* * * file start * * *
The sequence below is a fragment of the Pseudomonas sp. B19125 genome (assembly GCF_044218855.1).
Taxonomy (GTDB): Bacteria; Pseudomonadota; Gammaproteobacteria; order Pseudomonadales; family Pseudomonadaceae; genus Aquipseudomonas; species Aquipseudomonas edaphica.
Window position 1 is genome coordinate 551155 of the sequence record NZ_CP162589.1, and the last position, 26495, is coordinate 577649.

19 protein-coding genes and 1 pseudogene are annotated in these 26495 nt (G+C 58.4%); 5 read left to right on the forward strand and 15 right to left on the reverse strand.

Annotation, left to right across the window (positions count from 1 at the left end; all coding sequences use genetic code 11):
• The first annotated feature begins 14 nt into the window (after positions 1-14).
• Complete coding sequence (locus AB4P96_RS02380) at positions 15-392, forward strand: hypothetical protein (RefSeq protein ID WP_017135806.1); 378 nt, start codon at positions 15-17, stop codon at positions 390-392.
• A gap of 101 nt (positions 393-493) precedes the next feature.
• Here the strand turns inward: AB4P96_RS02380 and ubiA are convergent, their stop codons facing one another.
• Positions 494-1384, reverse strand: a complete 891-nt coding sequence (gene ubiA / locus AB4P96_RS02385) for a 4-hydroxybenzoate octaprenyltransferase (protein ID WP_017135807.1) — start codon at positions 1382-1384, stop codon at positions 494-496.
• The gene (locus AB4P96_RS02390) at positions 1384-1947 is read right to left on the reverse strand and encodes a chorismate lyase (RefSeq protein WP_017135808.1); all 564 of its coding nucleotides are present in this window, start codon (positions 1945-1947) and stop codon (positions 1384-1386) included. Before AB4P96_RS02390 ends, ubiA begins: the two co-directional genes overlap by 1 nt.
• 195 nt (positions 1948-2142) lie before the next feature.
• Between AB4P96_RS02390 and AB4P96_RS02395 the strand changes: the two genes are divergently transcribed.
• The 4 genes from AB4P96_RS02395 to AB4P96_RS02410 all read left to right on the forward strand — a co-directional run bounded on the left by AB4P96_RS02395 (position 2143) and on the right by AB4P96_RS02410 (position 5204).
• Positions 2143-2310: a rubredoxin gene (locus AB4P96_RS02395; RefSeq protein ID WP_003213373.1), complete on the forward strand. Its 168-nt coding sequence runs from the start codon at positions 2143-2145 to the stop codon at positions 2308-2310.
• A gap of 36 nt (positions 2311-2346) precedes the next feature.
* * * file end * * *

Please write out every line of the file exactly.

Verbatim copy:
The sequence below is a fragment of the Pseudomonas sp. B19125 genome (assembly GCF_044218855.1).
Taxonomy (GTDB): Bacteria; Pseudomonadota; Gammaproteobacteria; order Pseudomonadales; family Pseudomonadaceae; genus Aquipseudomonas; species Aquipseudomonas edaphica.
Window position 1 is genome coordinate 551155 of the sequence record NZ_CP162589.1, and the last position, 26495, is coordinate 577649.

19 protein-coding genes and 1 pseudogene are annotated in these 26495 nt (G+C 58.4%); 5 read left to right on the forward strand and 15 right to left on the reverse strand.

Annotation, left to right across the window (positions count from 1 at the left end; all coding sequences use genetic code 11):
• The first annotated feature begins 14 nt into the window (after positions 1-14).
• Complete coding sequence (locus AB4P96_RS02380) at positions 15-392, forward strand: hypothetical protein (RefSeq protein ID WP_017135806.1); 378 nt, start codon at positions 15-17, stop codon at positions 390-392.
• A gap of 101 nt (positions 393-493) precedes the next feature.
• Here the strand turns inward: AB4P96_RS02380 and ubiA are convergent, their stop codons facing one another.
• Positions 494-1384, reverse strand: a complete 891-nt coding sequence (gene ubiA / locus AB4P96_RS02385) for a 4-hydroxybenzoate octaprenyltransferase (protein ID WP_017135807.1) — start codon at positions 1382-1384, stop codon at positions 494-496.
• The gene (locus AB4P96_RS02390) at positions 1384-1947 is read right to left on the reverse strand and encodes a chorismate lyase (RefSeq protein WP_017135808.1); all 564 of its coding nucleotides are present in this window, start codon (positions 1945-1947) and stop codon (positions 1384-1386) included. Before AB4P96_RS02390 ends, ubiA begins: the two co-directional genes overlap by 1 nt.
• 195 nt (positions 1948-2142) lie before the next feature.
• Between AB4P96_RS02390 and AB4P96_RS02395 the strand changes: the two genes are divergently transcribed.
• The 4 genes from AB4P96_RS02395 to AB4P96_RS02410 all read left to right on the forward strand — a co-directional run bounded on the left by AB4P96_RS02395 (position 2143) and on the right by AB4P96_RS02410 (position 5204).
• Positions 2143-2310: a rubredoxin gene (locus AB4P96_RS02395; RefSeq protein ID WP_003213373.1), complete on the forward strand. Its 168-nt coding sequence runs from the start codon at positions 2143-2145 to the stop codon at positions 2308-2310.
• A gap of 36 nt (positions 2311-2346) precedes the next feature.